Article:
The RIG EK continues to remain the most consistently active EK.
The RIG EK continues to remain the most consistently active EK.

Summer 2017 saw a few established exploit kits such as RIG EK and Magnitude EK along with the few newcomers such as the Disdain EK become the most active EKs of the season.

The RIG EK continues to remain the most consistently active EK and has been distributed over several simultaneous campaigns to install ransomware, banking Trojans, and cryptocurrency mining software, according to a Sept. 12 Zscaler blog post. While the EK's activity declined slightly in the latter part of spring traffic remained steady.

Over the last three months, researchers have seen an increase in the EK's presence in Indian while its activity in Eastern Europe and Russia, a region that typically serves a significant portion of RIG hosts, saw a decrease.

Researchers also noted a significant amount of Magnitude EK activity primarily targeting countries in Southeast Asian using malvertising campaigns. Although Magnitude has been seen in a lower volume in recent years, it is still one of the longest running exploit kits.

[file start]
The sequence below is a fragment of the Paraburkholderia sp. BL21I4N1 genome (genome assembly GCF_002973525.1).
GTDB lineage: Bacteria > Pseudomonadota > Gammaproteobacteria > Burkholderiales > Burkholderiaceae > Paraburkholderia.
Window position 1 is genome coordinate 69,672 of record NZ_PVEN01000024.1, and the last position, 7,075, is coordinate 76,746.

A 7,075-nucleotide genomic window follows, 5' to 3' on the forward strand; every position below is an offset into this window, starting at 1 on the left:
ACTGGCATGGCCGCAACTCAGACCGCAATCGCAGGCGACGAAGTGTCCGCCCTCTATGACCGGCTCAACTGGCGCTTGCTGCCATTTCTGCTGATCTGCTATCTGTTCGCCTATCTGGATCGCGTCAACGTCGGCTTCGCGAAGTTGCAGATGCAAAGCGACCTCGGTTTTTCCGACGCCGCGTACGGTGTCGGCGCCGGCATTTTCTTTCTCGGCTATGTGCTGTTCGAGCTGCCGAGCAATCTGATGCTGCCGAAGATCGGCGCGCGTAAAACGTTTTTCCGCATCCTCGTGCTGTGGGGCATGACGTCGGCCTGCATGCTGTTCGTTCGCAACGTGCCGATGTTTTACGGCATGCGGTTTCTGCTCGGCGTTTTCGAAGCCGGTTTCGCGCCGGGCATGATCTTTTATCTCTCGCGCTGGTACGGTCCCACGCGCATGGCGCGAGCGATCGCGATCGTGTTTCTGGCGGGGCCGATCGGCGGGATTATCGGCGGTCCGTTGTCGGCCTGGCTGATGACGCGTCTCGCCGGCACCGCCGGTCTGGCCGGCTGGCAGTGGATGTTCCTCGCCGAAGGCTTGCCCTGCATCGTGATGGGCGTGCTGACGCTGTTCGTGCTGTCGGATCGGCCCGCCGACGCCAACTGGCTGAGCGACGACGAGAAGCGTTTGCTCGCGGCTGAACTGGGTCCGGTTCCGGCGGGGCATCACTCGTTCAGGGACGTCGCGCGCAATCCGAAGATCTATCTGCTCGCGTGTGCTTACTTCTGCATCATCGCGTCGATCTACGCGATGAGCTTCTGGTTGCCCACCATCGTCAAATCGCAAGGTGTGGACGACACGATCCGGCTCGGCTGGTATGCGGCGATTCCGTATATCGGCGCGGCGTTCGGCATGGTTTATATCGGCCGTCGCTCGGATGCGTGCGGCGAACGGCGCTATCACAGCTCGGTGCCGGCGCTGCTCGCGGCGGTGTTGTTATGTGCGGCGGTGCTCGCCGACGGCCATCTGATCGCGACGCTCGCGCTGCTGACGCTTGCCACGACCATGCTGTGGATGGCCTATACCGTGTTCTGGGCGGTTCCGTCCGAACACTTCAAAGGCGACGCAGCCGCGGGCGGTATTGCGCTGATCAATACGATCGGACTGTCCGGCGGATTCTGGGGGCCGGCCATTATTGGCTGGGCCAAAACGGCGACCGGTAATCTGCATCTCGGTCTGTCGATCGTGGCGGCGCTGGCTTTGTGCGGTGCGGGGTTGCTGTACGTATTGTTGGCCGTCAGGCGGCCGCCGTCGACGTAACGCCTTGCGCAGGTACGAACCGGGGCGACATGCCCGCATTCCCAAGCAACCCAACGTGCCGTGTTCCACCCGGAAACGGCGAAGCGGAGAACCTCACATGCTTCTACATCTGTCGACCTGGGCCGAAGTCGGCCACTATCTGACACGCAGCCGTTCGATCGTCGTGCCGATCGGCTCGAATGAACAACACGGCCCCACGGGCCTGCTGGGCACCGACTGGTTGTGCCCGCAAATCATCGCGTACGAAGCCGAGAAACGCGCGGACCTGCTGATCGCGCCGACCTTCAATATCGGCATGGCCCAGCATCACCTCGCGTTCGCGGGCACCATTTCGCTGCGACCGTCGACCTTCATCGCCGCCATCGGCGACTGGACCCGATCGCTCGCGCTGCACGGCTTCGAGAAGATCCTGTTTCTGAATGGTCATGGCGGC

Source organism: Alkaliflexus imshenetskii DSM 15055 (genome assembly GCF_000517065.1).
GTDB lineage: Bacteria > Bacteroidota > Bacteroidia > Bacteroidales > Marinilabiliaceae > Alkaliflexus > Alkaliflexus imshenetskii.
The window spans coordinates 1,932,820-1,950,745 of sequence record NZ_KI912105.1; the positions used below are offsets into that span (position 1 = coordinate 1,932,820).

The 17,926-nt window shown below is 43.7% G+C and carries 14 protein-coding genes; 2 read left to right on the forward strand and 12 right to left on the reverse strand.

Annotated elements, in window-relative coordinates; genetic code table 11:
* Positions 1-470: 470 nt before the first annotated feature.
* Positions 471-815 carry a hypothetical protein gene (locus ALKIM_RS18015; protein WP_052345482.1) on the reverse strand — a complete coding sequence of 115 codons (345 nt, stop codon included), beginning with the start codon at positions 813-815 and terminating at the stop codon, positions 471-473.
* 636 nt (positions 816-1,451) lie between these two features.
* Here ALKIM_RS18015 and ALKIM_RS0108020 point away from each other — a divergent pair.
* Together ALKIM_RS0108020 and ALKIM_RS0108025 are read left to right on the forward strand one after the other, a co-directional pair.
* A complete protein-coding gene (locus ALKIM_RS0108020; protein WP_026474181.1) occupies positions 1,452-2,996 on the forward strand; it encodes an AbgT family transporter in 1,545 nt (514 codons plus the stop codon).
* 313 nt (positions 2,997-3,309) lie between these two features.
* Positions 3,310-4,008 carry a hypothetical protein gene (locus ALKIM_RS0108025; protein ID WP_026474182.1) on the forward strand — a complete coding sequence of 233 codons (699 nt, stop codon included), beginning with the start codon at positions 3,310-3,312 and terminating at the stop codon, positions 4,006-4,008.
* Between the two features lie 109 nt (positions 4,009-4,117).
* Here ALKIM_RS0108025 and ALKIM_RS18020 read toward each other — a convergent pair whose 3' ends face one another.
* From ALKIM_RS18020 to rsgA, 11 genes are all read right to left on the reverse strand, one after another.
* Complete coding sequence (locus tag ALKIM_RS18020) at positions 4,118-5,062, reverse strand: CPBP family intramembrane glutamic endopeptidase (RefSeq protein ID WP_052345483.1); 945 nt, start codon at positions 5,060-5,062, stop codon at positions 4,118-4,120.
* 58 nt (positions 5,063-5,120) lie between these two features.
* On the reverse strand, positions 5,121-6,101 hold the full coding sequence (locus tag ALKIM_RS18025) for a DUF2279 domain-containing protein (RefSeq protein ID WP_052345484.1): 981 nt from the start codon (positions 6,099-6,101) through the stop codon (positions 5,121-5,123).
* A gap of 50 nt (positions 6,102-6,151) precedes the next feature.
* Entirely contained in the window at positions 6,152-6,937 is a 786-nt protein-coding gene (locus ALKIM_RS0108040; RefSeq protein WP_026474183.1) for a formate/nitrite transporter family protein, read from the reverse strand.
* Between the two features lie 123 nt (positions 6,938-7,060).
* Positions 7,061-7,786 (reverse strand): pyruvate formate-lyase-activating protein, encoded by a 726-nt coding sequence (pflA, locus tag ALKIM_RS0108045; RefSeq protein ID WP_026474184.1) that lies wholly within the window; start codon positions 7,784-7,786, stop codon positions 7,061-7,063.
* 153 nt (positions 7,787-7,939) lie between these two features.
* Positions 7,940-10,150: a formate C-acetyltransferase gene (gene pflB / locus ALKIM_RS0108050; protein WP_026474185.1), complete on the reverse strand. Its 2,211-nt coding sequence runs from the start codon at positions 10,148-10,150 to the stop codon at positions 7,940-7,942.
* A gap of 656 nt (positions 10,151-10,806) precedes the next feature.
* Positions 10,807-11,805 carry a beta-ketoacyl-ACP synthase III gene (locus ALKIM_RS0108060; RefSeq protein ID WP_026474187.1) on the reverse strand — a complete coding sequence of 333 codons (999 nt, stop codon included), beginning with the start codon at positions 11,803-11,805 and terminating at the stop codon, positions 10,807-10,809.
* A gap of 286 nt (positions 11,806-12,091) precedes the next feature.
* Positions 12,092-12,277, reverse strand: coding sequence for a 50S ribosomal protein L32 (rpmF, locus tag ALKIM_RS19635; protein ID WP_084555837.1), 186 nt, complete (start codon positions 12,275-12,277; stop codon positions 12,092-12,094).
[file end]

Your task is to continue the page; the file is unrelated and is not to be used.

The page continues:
The Terror EK, which researchers described as relatively unsophisticated managed to undergo notable changes over the last two quarters including the introduction of a number of host and version fingerprinting scripts. The EK also began dropping various malware payloads including Tofsee, Andromeda/Gamarue, and Smoke Loader.

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The EK also recently started using the CVE-2017-0059 bug, an Internet Explorer exploit affecting versions 9 through 11, and the CVE-2017-0037 bug, an exploit affecting Internet Explorer 10 and 11, and Microsoft Edge.

The newest EK, Disdain, first appeared in early August 2017 and sharers code with the Terror EK and even used the same URL pattern, but draws the line with its own distinct features. The Disdain campaign observed by researchers is delivered via a gate also distributed by RIG EK.

“The techniques exploit kit authors use to hide their activities are frequently changing, and security researchers work hard to analyze and block these new threats,” researchers said in the post. “To help avoid infections such as these, users should always block untrusted third-party scripts and resources, and avoid clicking on suspicious advertisements.”